Every once in a while, there are chocolate cupcakes. Chips. Cherry tomatoes. Doughnuts and good, strong coffee.

Sometimes, when people show up, they are barely awake. Or a little bit sick. Or WAY TOO LOUD for Sunday morning. Sometimes, they are hungry. Heart-sick.

Sometimes, people don’t come. Sometimes we wonder why. Sometimes we know. Sometimes we take time to pray. Or send a text. Or save a doughnut in a Ziploc bag (to be delivered). Sometimes we get busy. Distracted, we forget to follow up. We find the stale doughnut on the bottom shelf of the refrigerator. Sometimes we eat it.

Sometimes it seems like everyone’s come. It’s noisy. Joyful. Chaotic. Sometimes it’s only me. Or just a few of us. Almost always, it’s enough.

And in the midst of the mundane, we are reminded.

Again and again.

And again.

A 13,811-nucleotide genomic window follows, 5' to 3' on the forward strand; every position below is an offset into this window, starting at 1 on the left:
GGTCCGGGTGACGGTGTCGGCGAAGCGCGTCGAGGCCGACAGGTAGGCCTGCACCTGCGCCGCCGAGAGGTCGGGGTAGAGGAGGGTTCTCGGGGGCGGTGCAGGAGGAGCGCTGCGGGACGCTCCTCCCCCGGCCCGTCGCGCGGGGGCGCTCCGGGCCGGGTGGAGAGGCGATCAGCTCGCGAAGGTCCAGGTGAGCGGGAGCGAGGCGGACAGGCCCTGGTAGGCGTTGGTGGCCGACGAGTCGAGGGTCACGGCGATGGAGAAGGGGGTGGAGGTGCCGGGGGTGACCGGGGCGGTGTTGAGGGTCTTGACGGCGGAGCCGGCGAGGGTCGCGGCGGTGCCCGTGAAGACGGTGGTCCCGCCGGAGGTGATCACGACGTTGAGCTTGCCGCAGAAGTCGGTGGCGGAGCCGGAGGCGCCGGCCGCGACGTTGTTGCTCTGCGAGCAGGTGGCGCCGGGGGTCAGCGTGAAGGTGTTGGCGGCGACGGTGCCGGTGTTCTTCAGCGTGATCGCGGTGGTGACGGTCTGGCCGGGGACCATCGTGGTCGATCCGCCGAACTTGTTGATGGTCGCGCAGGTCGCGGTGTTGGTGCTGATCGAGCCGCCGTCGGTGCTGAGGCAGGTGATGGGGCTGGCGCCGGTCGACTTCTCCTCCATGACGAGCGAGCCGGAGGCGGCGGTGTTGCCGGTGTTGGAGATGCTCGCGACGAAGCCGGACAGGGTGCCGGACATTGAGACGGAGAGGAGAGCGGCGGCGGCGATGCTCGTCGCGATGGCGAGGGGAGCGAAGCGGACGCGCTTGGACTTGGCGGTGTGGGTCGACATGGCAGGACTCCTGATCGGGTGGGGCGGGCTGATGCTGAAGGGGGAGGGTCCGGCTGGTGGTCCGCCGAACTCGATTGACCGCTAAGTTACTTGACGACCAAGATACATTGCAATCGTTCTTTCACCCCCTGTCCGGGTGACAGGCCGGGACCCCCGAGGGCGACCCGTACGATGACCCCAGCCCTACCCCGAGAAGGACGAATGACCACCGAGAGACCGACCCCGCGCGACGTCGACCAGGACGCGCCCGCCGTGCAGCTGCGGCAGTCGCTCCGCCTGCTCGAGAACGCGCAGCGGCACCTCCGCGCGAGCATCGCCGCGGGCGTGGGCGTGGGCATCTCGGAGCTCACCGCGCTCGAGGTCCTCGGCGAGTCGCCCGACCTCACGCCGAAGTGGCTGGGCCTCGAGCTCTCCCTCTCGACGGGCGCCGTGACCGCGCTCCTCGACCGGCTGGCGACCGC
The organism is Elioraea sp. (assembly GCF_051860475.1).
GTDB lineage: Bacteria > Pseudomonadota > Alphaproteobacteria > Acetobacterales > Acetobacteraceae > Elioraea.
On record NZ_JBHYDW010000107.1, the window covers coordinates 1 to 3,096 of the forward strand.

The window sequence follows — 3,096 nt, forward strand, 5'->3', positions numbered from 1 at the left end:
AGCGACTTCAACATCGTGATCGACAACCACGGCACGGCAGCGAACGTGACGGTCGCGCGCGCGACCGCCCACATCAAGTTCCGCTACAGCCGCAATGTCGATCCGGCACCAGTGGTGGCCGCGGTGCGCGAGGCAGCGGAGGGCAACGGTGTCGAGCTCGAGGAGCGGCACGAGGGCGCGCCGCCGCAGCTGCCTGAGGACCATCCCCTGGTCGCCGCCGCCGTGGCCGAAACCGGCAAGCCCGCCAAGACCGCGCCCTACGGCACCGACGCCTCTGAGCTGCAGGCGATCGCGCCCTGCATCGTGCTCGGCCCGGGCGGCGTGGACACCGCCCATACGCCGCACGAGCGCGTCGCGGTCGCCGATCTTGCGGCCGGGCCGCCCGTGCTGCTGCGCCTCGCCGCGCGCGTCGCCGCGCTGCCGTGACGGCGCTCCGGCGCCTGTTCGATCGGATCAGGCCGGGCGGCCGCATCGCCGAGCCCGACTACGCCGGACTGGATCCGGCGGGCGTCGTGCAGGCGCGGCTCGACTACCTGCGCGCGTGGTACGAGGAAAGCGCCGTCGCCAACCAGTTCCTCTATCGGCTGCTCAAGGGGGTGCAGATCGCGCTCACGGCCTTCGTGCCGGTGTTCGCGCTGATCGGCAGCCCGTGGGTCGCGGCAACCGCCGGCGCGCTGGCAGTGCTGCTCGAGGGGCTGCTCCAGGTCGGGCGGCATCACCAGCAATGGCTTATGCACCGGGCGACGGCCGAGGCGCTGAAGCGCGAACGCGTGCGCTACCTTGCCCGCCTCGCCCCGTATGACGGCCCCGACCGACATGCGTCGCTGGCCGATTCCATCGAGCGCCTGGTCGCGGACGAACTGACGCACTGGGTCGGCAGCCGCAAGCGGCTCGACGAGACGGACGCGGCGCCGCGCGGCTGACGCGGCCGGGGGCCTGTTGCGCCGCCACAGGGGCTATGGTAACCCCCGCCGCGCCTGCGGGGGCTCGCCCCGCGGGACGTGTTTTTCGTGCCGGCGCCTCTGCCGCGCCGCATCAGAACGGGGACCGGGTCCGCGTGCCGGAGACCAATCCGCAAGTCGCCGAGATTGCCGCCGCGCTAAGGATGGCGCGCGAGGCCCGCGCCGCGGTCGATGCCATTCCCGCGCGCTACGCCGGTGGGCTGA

That God is with us.

Monday, November 05, 2012

Gospel Conflict

Gospel Conflict

The third possibility is not just to bandage the victims under the wheel, but to jam a spoke in the wheel itself.
The nature of gospel conflict – Jesus and the Sanhedrin, Jesus and the Pharisees, Jesus settling a dispute among his disciples – suggests that prophetic witness is generally meant not for the secular, but for the sectarian.

After all, it’s the teachers of the law who accuse Jesus of blasphemy. It’s the Pharisees who accuse Jesus of eating with tax collectors and sinners. It’s John’s disciples who wonder why Jesus’ disciples do not fast. It’s Jesus’ disciples who tell him to send the crowds away. It’s the Sadducees who ask Jesus for a sign from heaven.

It’s the circumcised believers who criticize Peter, and it’s certain men from James who oppose Paul.

But conflict, for the Christian, doesn’t always come from within.